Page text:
Investors should choose carefully when investing in the outer space “goldrush” because it’s a tough, capital-intensive business, according to Citigroup. Designing survivable aircraft isn’t easy and it is expensive to deploy spaced-based hardware, analyst Jason Gursky said in a note Monday. He prefers business models that have demonstrated the ability to quickly ramp up revenue or provide “picks and shovels” to others. “In a way, space feels like the opportunity presented by the California gold rush – lots of risk, but plenty of potential upside for those that find the special nugget,” he wrote. Citigroup is constructive on the outlook for space-based activity. It expects space to become a trillion-dollar industry by 2040, growing at a 5% compound annual growth rate (CAGR) over the period, thanks to government space budgets, satellite industry growth and new applications and sub-specialities. Yet there are areas of near-term growth that will exceed these levels, such as the forecasted 20% year-over-year growth in space-related spending by the U.S. Department of Defense in fiscal year 2024, Gursky said. Since governments are likely to be the enduring customers, those contracts should be “front and center” in any business plan, he added. Right now, Citi believes the best space-related investment is Planet Labs . The firm initiated coverage of the stock on Monday with a buy rating. It also initiated coverage of Rocket Lab and Canadian space technologies company MDA , but with neutral ratings. PL YTD mountain Planet Labs year-to-date performance Planet Labs is a provider of global, daily satellite data. The company’s revenue should grow at 29% CAGR through fiscal year 2026 it’s forecast to begin generating cash in 2026, Gursky said. “We like the company’s positioning in Earth Observation, a market in which Citi expects low teens growth, and its near-term emphasis on more reliable government customers,” Gursky said. He also anticipates that eventually adoption rates from commercial customers will accelerate. “By our estimate, the company could generate roughly $2B in revenue should every public company and all governments purchase products and services at the run rate of existing customers,” Gursky added. In fiscal year 2023, the company reported $191 million in revenue, he noted. “In our view, this demonstrates the opportunity set in front of the company and suggests there is a long tail of growth ahead of it – particularly if the company is successful in continuing to drive annual contract values higher as it bolsters its analytics products and customers find more value in the company’s offerings as a result,” Gursky wrote. His 12-month price target of $6 implies nearly 39% upside from Tuesday’s close. Another way to play the theme is to look at incumbent aerospace and defense names that are committed to their space business, according to Citi. Citi has a buy rating on Lockheed Martin and neutral ratings on Northrop Grumman and Raytheon Technologies . “After all, a rising tide is likely to raise all boats and these companies are less risky given their balance sheets and proven experience in successfully launching both manned and unmanned spacecraft to any number of orbits,” Gursky said. — CNBC’s Michael Bloom contributed reporting.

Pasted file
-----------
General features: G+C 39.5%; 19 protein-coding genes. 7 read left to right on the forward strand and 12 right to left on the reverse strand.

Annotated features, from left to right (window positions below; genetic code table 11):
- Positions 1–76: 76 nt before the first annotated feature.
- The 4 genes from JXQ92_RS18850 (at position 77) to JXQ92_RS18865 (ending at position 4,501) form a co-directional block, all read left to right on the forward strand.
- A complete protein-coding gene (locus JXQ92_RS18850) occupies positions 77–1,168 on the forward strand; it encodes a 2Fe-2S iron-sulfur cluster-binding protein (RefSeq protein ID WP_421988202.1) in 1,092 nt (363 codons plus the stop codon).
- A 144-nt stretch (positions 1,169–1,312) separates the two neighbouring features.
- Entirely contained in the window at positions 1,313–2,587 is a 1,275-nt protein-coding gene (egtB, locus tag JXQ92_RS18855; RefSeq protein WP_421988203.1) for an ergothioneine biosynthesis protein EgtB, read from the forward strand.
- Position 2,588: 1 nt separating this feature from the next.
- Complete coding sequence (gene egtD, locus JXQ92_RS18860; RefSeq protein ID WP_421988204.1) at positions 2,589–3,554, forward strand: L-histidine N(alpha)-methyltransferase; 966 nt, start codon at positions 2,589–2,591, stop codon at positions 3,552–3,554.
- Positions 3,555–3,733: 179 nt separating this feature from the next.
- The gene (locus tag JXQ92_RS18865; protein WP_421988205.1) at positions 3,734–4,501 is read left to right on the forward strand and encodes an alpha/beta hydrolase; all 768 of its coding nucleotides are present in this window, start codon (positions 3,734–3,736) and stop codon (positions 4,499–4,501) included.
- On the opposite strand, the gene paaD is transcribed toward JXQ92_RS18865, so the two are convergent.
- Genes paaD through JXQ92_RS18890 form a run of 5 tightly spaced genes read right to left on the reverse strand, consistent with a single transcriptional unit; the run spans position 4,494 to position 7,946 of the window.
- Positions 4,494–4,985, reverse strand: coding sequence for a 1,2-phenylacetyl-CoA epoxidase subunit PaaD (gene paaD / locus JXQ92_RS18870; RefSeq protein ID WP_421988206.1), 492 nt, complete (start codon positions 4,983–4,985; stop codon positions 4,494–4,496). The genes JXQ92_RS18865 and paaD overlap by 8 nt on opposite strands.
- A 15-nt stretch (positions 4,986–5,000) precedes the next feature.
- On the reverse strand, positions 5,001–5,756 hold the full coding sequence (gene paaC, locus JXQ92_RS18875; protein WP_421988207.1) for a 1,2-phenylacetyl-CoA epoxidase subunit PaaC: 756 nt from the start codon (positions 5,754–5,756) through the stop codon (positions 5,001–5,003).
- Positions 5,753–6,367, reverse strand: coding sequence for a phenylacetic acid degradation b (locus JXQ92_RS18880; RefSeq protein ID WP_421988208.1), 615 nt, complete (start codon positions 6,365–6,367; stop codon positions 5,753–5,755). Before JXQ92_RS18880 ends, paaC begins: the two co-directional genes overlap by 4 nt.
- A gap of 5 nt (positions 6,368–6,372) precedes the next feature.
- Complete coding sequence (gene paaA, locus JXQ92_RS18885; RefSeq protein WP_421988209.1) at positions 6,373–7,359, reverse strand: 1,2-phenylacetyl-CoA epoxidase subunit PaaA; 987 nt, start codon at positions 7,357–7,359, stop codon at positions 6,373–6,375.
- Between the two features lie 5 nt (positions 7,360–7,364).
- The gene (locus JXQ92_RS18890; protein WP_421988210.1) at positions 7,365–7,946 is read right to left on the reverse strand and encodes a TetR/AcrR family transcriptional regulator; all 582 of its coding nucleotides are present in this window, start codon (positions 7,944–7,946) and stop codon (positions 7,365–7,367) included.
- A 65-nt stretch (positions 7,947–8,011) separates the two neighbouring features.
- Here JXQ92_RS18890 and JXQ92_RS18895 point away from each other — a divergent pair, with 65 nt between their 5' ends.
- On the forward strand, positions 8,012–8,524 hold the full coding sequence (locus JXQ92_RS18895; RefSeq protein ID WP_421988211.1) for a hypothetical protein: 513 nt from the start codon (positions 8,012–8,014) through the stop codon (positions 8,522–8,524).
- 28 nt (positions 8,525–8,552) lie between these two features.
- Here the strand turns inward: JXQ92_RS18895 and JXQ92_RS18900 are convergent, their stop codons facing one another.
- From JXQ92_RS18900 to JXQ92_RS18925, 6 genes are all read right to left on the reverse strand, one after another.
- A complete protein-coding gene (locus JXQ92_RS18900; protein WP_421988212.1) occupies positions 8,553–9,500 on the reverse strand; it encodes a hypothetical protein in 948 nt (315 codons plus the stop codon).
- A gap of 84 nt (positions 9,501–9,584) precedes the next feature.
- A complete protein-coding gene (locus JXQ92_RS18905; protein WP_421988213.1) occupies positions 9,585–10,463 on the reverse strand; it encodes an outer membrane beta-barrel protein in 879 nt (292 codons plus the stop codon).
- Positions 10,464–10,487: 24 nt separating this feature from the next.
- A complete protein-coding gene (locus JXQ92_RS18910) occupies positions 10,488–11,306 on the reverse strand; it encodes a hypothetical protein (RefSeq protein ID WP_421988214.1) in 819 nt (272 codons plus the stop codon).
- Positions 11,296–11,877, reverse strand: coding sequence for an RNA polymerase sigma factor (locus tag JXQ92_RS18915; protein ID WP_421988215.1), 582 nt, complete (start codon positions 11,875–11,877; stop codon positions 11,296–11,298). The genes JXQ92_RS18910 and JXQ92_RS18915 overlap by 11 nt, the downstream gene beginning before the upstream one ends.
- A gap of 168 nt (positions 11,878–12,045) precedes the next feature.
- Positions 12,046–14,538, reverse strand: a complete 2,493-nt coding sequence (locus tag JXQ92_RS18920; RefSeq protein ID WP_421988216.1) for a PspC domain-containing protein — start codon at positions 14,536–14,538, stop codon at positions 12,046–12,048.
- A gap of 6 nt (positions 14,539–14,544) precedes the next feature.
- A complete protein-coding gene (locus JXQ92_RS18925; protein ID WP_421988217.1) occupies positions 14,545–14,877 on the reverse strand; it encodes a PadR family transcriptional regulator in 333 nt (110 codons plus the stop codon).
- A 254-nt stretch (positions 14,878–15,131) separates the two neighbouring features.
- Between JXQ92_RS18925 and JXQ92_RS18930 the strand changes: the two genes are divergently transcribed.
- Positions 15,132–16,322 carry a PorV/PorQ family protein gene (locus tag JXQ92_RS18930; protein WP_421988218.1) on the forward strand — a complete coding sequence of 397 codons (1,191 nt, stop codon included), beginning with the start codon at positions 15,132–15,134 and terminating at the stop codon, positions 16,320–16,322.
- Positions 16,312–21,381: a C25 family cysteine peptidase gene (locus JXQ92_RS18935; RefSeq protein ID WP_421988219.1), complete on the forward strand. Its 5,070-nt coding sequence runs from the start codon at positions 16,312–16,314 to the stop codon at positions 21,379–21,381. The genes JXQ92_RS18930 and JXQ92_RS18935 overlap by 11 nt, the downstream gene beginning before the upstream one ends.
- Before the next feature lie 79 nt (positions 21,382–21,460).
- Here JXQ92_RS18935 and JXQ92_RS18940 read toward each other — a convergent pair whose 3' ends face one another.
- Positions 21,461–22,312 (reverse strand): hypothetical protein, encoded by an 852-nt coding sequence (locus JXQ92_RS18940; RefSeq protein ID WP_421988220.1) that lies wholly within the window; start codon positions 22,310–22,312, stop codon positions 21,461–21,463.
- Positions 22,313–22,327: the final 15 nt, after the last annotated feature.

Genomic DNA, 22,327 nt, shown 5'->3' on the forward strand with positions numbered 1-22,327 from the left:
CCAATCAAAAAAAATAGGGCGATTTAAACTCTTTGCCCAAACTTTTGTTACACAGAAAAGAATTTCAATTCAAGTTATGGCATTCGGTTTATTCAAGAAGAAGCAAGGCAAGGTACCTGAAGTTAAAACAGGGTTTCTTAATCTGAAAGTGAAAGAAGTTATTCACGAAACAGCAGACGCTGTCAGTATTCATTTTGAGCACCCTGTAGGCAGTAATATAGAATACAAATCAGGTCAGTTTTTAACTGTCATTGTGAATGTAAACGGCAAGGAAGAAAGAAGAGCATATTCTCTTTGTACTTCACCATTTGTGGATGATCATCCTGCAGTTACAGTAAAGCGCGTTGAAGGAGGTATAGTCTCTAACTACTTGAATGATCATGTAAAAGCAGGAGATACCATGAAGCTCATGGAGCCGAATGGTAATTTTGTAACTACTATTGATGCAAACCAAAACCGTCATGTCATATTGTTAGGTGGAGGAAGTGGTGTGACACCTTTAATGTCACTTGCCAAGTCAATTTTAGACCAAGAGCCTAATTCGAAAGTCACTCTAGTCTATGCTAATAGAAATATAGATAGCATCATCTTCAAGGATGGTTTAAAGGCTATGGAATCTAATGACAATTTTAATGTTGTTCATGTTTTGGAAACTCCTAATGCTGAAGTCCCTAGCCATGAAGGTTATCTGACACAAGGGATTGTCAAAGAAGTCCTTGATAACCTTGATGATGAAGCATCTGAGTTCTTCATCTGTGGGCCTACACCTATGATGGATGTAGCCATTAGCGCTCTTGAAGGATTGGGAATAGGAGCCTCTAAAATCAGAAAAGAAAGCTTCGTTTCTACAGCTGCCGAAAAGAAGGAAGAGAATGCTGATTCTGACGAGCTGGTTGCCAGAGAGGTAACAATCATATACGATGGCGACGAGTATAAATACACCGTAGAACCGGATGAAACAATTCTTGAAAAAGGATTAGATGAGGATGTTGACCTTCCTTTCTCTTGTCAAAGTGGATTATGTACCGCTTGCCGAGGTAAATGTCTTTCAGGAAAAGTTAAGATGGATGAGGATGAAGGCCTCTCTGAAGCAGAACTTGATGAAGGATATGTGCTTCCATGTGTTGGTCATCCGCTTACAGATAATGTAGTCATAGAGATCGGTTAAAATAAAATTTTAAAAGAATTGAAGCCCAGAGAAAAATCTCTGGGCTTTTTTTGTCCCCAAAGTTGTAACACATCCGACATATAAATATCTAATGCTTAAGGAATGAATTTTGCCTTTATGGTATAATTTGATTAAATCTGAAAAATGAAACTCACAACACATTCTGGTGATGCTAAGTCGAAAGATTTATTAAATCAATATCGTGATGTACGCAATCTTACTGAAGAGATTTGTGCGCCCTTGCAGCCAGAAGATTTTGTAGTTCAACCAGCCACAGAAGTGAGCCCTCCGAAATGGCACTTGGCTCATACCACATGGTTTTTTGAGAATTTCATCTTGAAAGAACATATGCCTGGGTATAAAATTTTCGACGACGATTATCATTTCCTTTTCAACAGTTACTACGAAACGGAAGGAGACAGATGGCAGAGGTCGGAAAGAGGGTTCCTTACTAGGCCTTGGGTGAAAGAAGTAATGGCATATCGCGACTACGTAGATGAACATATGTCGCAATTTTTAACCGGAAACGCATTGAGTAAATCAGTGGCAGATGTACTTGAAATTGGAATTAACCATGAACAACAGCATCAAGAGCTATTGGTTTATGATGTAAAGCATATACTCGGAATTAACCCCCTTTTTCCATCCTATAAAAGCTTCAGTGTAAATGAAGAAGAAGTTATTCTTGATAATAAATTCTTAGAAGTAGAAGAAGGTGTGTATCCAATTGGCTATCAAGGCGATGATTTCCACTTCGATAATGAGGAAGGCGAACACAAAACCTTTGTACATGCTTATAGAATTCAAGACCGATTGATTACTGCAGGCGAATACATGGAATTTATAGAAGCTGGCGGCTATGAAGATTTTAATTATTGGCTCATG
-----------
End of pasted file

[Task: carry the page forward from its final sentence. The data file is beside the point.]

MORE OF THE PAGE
Citigroup tells clients how they can invest in the outer space 'goldrush'